By Colin MacGillivray
MITCHELL Shire councillors have urged the community to have its say after last week debating a divisive 2021-22 draft budget.
Council resolved to release the draft budget for public consultation at a meeting on March 29, but councillors Bill Chisholm and Louise Bannister spoke against the document.
Cr Chisholm said too little money was allocated for road maintenance in the draft budget, while Cr Bannister said she had concerns about its transparency.
In all, the $125 million budget allocated $21.29 million for new capital works in the 2021-22 financial year, with an additional $16.51 million in carry-forward works from the current year.
Included in the capital works program is $4.26 million for waste management; $2.73 million for recreation, leisure and community facilities; $1.51 million for information technology; $1.43 million for footpaths and cycleways; $1.07 million for buildings; $1.06 million for parks, open spaces and streetscapes; $350,000 for strategic land acquisition; and $180,000 for library book renewal.
But it was the $5.94 million allocated to council’s road and bridge upgrade and renewal program that Cr Chisholm said was lacking.
Cr Chisholm said the shire’s unsealed roads had been underfunded in the draft budget.
“We currently have 689 kilometres of bitumen road, 720 kilometres approximately of gravel road, and 148 kilometres of fire access track that council has to pay money to maintain,” he said.
“As you go further through the figures, we’ve got the astronomical figure of $200,000 that we’re going to spend on upgrading [unsealed] roads.
“Anyone who lives out in rural areas or fronts a gravel road – which there are still a lot of gravel roads in some of the towns – would have to be absolutely horrified at this.
“There is no way known I’ll support this, and it’s good that this draft budget goes out for public consultation because it’s about time the public started to stand up and have a say.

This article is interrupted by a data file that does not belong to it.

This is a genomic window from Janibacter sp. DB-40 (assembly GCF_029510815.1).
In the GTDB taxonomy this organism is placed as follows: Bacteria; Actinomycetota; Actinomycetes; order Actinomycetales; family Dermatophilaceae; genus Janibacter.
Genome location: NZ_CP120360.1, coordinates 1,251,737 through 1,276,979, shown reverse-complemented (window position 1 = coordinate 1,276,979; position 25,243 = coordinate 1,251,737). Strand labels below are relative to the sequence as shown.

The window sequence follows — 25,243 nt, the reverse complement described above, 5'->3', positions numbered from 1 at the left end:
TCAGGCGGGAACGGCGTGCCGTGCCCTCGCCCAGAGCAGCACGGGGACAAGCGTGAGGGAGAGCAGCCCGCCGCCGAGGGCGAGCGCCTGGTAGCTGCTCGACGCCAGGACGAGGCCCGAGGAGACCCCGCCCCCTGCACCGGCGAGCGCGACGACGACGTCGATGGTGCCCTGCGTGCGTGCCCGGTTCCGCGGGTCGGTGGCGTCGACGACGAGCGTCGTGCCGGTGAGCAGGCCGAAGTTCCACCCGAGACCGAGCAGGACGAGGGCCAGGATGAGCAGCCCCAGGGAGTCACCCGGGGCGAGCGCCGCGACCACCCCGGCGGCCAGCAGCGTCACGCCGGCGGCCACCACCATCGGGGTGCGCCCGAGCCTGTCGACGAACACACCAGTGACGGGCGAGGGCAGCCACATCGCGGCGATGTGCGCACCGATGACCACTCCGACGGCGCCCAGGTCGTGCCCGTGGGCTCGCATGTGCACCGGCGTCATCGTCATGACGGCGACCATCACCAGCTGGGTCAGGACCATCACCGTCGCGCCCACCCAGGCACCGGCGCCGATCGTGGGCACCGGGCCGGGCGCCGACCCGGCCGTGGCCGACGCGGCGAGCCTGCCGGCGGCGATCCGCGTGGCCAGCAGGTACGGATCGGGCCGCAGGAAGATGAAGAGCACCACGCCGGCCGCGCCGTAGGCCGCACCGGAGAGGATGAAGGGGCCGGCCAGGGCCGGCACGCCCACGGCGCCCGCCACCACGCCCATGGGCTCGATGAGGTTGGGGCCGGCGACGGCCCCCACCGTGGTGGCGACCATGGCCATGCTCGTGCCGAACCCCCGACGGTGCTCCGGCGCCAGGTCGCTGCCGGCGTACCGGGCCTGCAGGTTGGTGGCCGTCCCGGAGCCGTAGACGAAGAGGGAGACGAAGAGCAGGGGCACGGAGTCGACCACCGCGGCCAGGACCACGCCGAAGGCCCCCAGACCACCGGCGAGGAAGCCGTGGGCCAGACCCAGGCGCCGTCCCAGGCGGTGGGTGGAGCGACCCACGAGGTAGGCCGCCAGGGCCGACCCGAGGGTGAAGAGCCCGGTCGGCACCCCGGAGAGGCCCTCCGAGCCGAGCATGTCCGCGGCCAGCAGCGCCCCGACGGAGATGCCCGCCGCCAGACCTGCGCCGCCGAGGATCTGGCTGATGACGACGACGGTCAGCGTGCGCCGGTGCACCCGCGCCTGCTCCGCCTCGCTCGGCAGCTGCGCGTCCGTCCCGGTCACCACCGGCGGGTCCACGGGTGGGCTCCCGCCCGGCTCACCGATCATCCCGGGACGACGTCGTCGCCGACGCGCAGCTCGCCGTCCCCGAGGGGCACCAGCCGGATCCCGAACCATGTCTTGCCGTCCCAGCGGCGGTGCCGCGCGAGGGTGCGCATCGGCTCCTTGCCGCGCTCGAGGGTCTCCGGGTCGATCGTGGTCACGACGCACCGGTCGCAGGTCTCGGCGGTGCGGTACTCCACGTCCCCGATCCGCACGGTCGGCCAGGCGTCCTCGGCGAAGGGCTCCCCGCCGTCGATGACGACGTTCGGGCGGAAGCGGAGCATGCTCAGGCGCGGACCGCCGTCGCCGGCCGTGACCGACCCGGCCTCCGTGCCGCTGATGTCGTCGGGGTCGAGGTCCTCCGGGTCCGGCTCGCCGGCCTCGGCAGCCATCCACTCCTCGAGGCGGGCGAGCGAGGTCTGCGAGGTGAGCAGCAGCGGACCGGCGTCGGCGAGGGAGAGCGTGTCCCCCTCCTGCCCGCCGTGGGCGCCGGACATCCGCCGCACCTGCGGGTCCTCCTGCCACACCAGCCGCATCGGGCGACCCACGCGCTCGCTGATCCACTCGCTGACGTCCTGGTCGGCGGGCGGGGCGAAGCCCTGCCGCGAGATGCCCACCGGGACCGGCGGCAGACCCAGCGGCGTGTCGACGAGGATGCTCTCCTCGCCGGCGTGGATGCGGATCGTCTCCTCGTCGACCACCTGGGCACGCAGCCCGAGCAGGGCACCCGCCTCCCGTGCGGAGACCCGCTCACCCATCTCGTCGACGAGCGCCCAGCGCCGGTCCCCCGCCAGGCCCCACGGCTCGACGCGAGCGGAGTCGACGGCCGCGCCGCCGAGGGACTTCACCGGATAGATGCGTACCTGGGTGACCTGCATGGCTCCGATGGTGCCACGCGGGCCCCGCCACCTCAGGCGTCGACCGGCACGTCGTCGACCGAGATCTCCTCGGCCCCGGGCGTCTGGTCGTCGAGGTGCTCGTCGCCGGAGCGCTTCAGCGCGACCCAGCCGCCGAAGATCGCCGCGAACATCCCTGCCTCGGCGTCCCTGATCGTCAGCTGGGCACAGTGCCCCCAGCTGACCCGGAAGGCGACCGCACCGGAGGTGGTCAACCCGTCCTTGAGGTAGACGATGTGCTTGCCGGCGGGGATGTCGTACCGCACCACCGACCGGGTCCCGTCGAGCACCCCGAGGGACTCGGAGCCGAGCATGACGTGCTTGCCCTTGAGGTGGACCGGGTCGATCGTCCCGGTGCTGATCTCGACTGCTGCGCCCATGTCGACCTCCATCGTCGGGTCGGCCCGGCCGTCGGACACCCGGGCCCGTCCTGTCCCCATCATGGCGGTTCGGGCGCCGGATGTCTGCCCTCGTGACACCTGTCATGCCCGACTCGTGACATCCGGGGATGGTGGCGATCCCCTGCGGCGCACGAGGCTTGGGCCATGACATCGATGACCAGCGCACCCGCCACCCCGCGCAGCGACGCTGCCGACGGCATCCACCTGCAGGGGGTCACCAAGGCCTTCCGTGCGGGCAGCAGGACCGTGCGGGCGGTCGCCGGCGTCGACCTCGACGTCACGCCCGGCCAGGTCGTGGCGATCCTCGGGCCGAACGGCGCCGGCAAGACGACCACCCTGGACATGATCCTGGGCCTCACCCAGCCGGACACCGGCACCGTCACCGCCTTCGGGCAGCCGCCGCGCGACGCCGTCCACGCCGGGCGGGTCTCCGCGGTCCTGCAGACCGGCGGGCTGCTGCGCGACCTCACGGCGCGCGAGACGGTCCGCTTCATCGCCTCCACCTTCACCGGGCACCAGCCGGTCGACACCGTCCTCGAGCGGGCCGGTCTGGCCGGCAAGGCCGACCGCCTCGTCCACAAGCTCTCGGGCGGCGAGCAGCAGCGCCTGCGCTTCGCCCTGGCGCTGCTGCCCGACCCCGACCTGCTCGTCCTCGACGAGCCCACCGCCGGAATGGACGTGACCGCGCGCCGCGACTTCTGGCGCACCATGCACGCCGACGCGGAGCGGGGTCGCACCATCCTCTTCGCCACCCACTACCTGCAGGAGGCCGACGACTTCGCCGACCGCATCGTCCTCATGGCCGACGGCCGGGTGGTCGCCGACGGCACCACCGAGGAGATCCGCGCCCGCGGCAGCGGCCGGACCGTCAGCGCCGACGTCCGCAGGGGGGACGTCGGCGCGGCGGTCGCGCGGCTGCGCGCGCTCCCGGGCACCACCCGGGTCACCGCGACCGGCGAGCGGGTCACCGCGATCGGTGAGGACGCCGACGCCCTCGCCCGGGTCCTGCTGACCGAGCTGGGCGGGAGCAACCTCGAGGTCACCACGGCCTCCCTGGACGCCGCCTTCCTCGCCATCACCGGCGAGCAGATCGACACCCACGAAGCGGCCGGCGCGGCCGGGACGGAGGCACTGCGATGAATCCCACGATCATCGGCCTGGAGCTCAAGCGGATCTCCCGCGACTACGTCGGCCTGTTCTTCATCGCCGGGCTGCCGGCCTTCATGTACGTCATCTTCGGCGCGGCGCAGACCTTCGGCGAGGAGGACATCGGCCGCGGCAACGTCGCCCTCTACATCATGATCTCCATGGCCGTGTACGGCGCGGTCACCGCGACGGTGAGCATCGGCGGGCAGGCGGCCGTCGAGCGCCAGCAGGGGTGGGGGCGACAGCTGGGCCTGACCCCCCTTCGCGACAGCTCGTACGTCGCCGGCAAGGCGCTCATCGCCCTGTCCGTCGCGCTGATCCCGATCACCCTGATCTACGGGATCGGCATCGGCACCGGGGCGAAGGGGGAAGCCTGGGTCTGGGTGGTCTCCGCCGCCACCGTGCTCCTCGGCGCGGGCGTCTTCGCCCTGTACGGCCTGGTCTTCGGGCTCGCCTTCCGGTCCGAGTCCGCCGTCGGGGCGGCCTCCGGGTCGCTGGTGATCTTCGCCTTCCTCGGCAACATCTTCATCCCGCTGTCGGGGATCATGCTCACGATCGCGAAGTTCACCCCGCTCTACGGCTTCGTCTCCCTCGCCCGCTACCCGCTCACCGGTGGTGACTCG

“All the community satisfaction surveys … highlight the need for adequate road funding and this budget, in my opinion, definitely doesn’t deliver.”
Cr Bannister also expressed concerns about the budget’s clarity and a 1.5 per cent rate rise.
“I am concerned about our community being able to get a full picture of council’s spending. Those who are time-poor or not familiar with accounting may find this document daunting and unclear,” she said.
“A [rate] increase of 1.5 per cent might not seem much to some, but this will be on top of revaluations.
“Many people are suffering financially from the [COVID-19] pandemic, and with house prices only going up, I imagine so will valuations, resulting in the possibility of significant rate rises for some.
“I do acknowledge that the budget is a balancing act, and a hard one at that … but without further clarity and transparency in this document, considering the rates will increase to the maximum rate cap and service fees will be raised, I cannot in good conscience allow this document to go out for community consultation.”
Cr Annie Goble said while she understood Cr Bannister and Cr Chisholm’s concerns, the budget remained a draft document and could be altered significantly after the community had its say.
“I think it’s a great suggestion that the community make a submission to the budget,” she said.
“The council will consider all the submissions and will offer those requesting it the opportunity to present at a hearings committee meeting in support of their submission, so they can present verbally and speak to us about it.
“The hearings committee is scheduled to be held on May 24 in the council chambers [in Broadford].
“There is no reason why people can’t ask questions and make a submission in relation to the layout and content of this budget. It’s the community’s budget and they have the opportunity to influence many areas of it … I assure you your submissions will be considered.”
Cr Nathan Clark said residents should consider potential additional income sources for council, such as community batteries, when making their submissions.
Cr Fiona Stevens said the draft budget would be exhibited for a slightly longer period than usual to compensate for the Easter holidays.
The draft budget will be displayed at council service centres, libraries and on the council website until May 4.
Cr Rob Eldridge said council was committed to making changes to the budget based on public feedback.
“It’s not a final document, and even amongst the councillors we have some areas where we are still toing and froing, but we need to get it out to the community to have their input,” he said.
“It’s not a final document, it’s a draft. You have the ability to influence the outcome of this budget, and the more people who have input, the better the budget will get.”
People can view the draft budget and provide input at engagingmitchellshire.com/budget-2122.